Train driver seatbelt and airbag could become a reality in the UK

Accident at CArmopnt August 2020

Cab safety measures could see radical changes, and the construction of earthworks near the rails could be adjusted. This is all the result of the fatal accident in the northeast of Scotland in the summer of 2020. The Rail Accident investigation Branch (RAIB) has published a report with twenty far-reaching recommendations, including driver seatbelts and airbags, measures not seen before in the rail industry in the UK.

Scotland and the UK were shocked by a crash in August 2020, when a lightly loaded passenger train derailed at a landslip south of Aberdeen, after an extreme summer storm. The derailment killed a passenger, a train guard and the driver, and wrecked a train set only recently commissioned for ScotRail, the regional passenger operator. The RAIB, the official watchdog in the UK, has been detailed in its response and put forward fully twenty critical recommendations in its report published today.

Detailed investigation

The circumstances of the accident were framed by a severe storm that had disrupted services across the country in the previous twenty-four hours. The derailed train was among the first to attempt movement after the rain and several flooding incidents. The point of the derailment was in a deep cutting, over a century old, and only recently upgraded in the past decade.

Modelling undertaken by the engineering consultancy AECOM, working on behalf of RAIB, indicated that the design of ten-year old drainage system at Carmont would have been capable of safely accommodating the flow of surface water that occurred on the morning of 12 August 2020 without causing gravel to be washed away down the steeply sloping trench towards the track.

Works deviation not notified to infrastructure agency

However, as highlighted in the safety report,
the company that was contracted to construct the drain, Carillion, did not undertake construction in accordance with the designer’s requirements. Consequently, the drainage system was unable to perform as intended during the storm of 12 August 2020. This was an extreme weather event, which became the subject of much media reporting at the time, and led to questions being raised about the ability of national infrastructure to cope with the demands of increasingly frequent abd violent weather that climate sciinetiests say we can expect in the rest of this century.

The most significant difference between the original design of the drainage system and the final installation was the construction of a bund (an earth barrier) running across the slope towards the railway and perpendicular to the drain. This bund, which was constructed outside Network Rail’s land, had the effect of diverting a large amount of water into a gully so that it all reached the drain at the same location, thereby increasing the propensity for washout of the gravel infill. RAIB found no evidence that the construction of the bund was notified to Network Rail or the designer.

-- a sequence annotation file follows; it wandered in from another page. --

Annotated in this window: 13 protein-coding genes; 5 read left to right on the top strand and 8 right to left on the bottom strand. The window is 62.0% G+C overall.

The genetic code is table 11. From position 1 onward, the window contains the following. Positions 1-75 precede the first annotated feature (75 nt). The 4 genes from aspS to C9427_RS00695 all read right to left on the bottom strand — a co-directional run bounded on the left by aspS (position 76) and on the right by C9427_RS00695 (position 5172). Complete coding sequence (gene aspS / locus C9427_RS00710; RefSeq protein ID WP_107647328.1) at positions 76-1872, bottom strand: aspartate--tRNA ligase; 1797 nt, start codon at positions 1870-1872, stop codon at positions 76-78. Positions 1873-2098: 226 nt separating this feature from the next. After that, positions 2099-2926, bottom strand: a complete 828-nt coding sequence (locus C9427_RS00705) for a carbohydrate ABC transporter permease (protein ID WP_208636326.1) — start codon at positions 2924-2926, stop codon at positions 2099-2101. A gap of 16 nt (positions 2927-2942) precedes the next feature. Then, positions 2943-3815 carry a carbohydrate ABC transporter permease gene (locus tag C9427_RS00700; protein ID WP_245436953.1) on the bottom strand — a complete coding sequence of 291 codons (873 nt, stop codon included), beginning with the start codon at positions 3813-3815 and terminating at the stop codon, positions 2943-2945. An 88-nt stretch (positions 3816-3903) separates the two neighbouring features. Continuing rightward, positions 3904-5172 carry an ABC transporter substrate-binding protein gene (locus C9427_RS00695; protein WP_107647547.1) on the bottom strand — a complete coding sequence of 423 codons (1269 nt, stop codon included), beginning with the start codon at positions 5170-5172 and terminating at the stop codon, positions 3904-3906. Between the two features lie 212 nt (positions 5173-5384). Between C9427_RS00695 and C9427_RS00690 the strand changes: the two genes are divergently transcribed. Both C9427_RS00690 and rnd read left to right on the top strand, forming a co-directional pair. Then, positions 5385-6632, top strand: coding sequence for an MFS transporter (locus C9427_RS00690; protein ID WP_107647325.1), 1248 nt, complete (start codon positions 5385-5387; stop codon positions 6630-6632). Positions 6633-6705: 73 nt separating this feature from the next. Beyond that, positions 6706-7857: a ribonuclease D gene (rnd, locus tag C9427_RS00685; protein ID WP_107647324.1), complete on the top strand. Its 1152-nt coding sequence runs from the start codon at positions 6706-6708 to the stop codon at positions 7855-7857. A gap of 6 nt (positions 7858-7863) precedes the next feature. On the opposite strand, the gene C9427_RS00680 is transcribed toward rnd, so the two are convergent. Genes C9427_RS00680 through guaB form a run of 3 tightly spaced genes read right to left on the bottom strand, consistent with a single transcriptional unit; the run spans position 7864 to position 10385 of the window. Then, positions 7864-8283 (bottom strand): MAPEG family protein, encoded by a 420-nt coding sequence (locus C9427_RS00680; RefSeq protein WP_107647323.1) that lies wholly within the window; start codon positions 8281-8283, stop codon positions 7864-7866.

Rolling stock safety

Much of the RAIB report and findings are critical of the apparent disconnect between contractors and the ‘end-implementer’ – which in most fo the twenty findings is Network Rail. Carillion, which may have been held culpable in other circumstances has since been liquidated. The firms collapse was widely reported at the time and caused major upheaval in a number of national infrastructure projects, including many rail network operations.

Diiagram of the crash site (RAIB / Crown Copyright)

Of critical interest to the freight community are the findings which place concerns on the level of safety in the rolling stock involved. The train was a recently refurbished and repurposed “High Speed Train” – a diesel unit of 1970s vintage which, until recently, reminded the mainstay of express passenger services on both the Great Western Main Line between London and South West England adn South Wales, and on the East Coast Main Line, between London and Edinburgh and northward to Aberdeen where, in tragic irony the accident took place. The HST sets are expected to remain in service for some years to come, both as regional passenger trains, as high-speed light logistics carriers.

Driver cab airbags and seatbelts

More radically, the report highlights the death of the driver, and the part that may have been played by enhanced cab safety measures. The RAIB has raised the issue previously, but puts forward the proposal for measures such as seatbelts and airbags to be reconsidered.

The possibility of retro-fitting cabs with such devices may be difficult to question on a purely safety concern, but the implementation of any such measures would be much more of an engineering challenge. However, given the list of concerns raised over this thankfully rare fatal accident, the debate is very much back on the agenda.

Author: Simon Walton

Simon Walton is RailFreight's UK correspondent.

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